Coral Sunscreen: This New Product is a Step Towards Staying Eco-Friendly


Photo provided by Emma Kraft

Coral Sunsceen CEO Emma Kraft

Aria Wozniak, Managing Editor

Senior and entrepreneur Emma Kraft recently launched her sunscreen brand Coral Sunscreen. This SPF 30 product is not only water-resistant but also contains sustainable ocean-friendly ingredients.


Bored in quarantine, Kraft became curious about threats to ocean life and was shocked to discover the amount of coral bleaching damaging the reefs. According to the Australian Marine Conservation Society, coral bleaching is the loss of the coral’s normally vibrant color. The bleaching is caused by stressors such as temperature, solar radiance, sedimentation, nutrients and more.


“I think I googled the top ten ocean issues and I came across sunscreen and coral bleaching,” she said.


This sparked her idea to create an ocean-friendly sunscreen. While many products have reef safe labels,  the FDA has not put regulations on some chemicals that are detrimental to the coral reefs such as oxybenzone.


Coral reefs cover less than 1% of the planet but they house 25% of marine life. The oceans have become 30% more acidic in the last 150 years according to Coral sunscreen does not use oxybenzone, which contributes to the acidity in reefs, preventing them from growing and staying healthy. The company replaced oxybenzone with magnesium carbonate, calcium carbonate, and non-nano zinc oxide. These ingredients are pH increasing minerals which are beneficial for skin health and coral health.


“[For] People in Boulder, it doesn’t directly impact the oceans but you are educating yourself and raising awareness of this issue,” said Kraft. 


Though the sunscreen does not directly impact the ocean from Boulder where most consumers are located, all of the proceeds go to ocean specific organizations or CO2 reducing initiatives. Kraft plans to create a freshwater sunscreen in the future.


The Coral Sunscreen packaging is also environmentally friendly and recyclable according to Kraft. Her newly formed company is working with Ocean Waste Plastic (OWP) located in Denmark to reuse bottles made from ocean plastic.


Coral Sunscreen is currently working on getting the product tested in bigger labs for sun regulations and sun safety. The next step for Kraft’s company is to become verified by a third-party verification and manufacture the product in bigger batches to distribute in more states and stores. 


The sunscreen has been created and produced by Kraft in her house this summer. She tried various homemade sunscreen recipes. In the process of making the formula, she learned about how sunscreen mixes with zinc oxide to create full coverage. The best consistency for the product in her experiments was made of a lotion base. Depending on the size of the batch it takes an hour and a half to two hours to create. Though Kraft is making the product at home right now, she has a co-packer and manufacturer when she is ready to expand.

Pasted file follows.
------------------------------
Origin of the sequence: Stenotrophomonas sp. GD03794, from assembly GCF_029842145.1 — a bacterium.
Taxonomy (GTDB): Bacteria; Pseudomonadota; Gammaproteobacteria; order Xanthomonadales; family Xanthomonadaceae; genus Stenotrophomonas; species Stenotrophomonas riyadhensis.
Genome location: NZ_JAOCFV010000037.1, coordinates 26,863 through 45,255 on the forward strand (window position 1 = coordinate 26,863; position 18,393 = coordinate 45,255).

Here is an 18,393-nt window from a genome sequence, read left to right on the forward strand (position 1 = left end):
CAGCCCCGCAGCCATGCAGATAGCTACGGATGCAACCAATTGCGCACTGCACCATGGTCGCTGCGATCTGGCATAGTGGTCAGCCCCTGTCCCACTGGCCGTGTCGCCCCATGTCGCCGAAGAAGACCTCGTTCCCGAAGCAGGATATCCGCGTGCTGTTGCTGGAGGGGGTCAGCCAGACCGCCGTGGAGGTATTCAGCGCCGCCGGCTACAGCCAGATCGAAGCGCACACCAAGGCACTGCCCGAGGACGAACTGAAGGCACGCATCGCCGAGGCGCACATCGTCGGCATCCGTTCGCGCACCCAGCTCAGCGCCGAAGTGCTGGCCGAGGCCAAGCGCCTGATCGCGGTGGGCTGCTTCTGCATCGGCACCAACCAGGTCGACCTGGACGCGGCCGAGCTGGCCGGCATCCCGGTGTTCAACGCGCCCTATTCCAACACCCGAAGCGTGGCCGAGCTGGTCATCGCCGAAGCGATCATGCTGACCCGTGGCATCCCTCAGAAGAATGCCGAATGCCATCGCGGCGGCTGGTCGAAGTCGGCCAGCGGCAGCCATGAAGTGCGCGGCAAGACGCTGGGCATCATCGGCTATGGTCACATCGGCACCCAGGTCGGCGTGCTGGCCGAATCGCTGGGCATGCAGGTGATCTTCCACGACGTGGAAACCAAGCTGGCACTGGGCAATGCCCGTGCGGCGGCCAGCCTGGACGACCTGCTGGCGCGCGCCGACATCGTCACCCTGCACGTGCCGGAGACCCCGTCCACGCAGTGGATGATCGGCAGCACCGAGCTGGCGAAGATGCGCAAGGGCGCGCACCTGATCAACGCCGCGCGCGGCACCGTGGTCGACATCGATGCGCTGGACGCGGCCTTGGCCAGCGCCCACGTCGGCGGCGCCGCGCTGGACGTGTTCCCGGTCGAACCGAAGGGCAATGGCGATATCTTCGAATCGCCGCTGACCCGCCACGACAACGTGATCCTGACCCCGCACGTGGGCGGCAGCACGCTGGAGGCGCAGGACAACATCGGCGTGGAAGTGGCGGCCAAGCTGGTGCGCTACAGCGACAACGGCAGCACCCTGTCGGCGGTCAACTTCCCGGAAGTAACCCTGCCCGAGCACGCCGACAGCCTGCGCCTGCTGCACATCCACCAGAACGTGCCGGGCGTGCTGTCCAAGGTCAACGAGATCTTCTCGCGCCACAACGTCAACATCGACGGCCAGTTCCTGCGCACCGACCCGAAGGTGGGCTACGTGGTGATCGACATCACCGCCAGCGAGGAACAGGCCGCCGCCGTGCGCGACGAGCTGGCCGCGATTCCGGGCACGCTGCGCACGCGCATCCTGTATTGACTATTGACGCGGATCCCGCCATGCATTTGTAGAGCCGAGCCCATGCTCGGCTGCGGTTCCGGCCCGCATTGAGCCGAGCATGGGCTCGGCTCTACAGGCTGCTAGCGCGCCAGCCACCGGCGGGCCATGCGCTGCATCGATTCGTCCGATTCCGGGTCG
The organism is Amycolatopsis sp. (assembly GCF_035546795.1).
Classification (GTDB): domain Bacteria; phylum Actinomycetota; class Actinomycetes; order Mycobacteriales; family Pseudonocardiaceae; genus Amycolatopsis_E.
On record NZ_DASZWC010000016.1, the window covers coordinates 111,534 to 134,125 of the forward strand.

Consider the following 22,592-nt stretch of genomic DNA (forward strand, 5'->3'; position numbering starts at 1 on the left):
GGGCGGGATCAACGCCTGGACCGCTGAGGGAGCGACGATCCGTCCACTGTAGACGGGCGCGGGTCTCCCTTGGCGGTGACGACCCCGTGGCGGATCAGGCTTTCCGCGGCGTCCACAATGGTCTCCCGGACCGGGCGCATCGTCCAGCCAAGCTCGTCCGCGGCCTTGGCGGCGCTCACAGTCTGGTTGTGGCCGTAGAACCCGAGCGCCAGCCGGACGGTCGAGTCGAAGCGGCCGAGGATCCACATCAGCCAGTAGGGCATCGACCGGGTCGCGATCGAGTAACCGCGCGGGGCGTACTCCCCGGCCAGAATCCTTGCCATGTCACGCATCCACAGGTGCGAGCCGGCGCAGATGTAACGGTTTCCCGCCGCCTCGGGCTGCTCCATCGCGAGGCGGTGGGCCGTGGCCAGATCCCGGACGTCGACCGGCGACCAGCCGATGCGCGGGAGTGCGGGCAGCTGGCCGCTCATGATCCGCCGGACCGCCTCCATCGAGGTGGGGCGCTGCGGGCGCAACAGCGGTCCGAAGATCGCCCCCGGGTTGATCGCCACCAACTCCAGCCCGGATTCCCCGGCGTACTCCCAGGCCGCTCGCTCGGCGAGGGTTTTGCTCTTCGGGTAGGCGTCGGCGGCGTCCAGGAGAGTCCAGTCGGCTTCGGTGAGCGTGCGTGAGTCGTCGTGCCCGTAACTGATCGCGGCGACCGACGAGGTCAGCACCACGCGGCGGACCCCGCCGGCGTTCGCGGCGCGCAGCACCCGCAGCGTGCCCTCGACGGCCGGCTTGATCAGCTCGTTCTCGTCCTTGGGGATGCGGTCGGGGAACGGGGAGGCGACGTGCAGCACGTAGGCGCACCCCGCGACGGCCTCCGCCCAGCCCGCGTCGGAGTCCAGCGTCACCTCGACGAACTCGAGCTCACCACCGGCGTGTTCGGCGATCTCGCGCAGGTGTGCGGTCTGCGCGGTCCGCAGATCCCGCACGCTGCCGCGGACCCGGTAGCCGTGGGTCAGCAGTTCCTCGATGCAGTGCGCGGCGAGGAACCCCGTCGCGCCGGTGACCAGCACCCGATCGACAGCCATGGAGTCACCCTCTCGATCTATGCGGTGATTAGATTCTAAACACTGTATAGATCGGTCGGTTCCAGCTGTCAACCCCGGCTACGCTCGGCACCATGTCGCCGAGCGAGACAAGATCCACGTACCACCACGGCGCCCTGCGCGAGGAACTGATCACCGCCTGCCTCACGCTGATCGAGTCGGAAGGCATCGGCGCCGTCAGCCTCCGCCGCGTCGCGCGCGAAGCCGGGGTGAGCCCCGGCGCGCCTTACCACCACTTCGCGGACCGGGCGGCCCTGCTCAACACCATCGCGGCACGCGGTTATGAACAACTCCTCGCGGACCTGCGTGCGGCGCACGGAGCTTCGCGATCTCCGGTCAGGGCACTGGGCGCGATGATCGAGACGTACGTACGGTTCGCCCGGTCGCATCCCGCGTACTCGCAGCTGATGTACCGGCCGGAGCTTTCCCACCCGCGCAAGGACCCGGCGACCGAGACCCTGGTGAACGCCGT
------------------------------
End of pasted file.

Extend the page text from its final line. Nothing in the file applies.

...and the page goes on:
“I’m creating something new that could hopefully spark creative ideas on how to help our environment,” Kraft said.


The 18 dollar sunscreen had over 100 pre-orders in the first week and Kraft’s main goal is to get past pre-orders. She is hoping the product will be available on Amazon and in Target in the next few months.


Coral Sunscreen is working to expand its advertising and reach a larger group of consumers. The company plans to partner with ocean conservancies. Some influencers have expressed their interest in helping promote the product although the brand cannot disclose their identities. However, the company did hint that one influencer on board is a female from Hawaii who is a diver, shark lover, and scientist. Kraft says other influencers willing to promote the product are big surfers.


“I have it in writing that they’re ready and excited! More to come on that, but right now I cannot give direct examples,” she said.


The biggest challenge for 16-year-old Kraft, as a young CEO and businesswoman, has been the skepticism due to her age. 


“Being 16, people are definitely more skeptical of you and they don’t necessarily believe that you can create something,” Kraft said.


She has faced these obstacles of not being taken seriously by holding herself in a mature way, making everything professional, and communicating professionally.


As Coral Sunscreen continues to develop, new entrepreneur and CEO Kraft expects to graduate in 2021 and take a gap year to expand her company. 


“It’s everything that I’ve really ever wanted to do,” Kraft said. 


To purchase and learn more about Coral Sunscreen’s product, visit

This story was originally published as a print story in the October Issue of The Royal Banner. You can view the print version here. You can purchase a subscription to The Royal Banner‘s print editions here.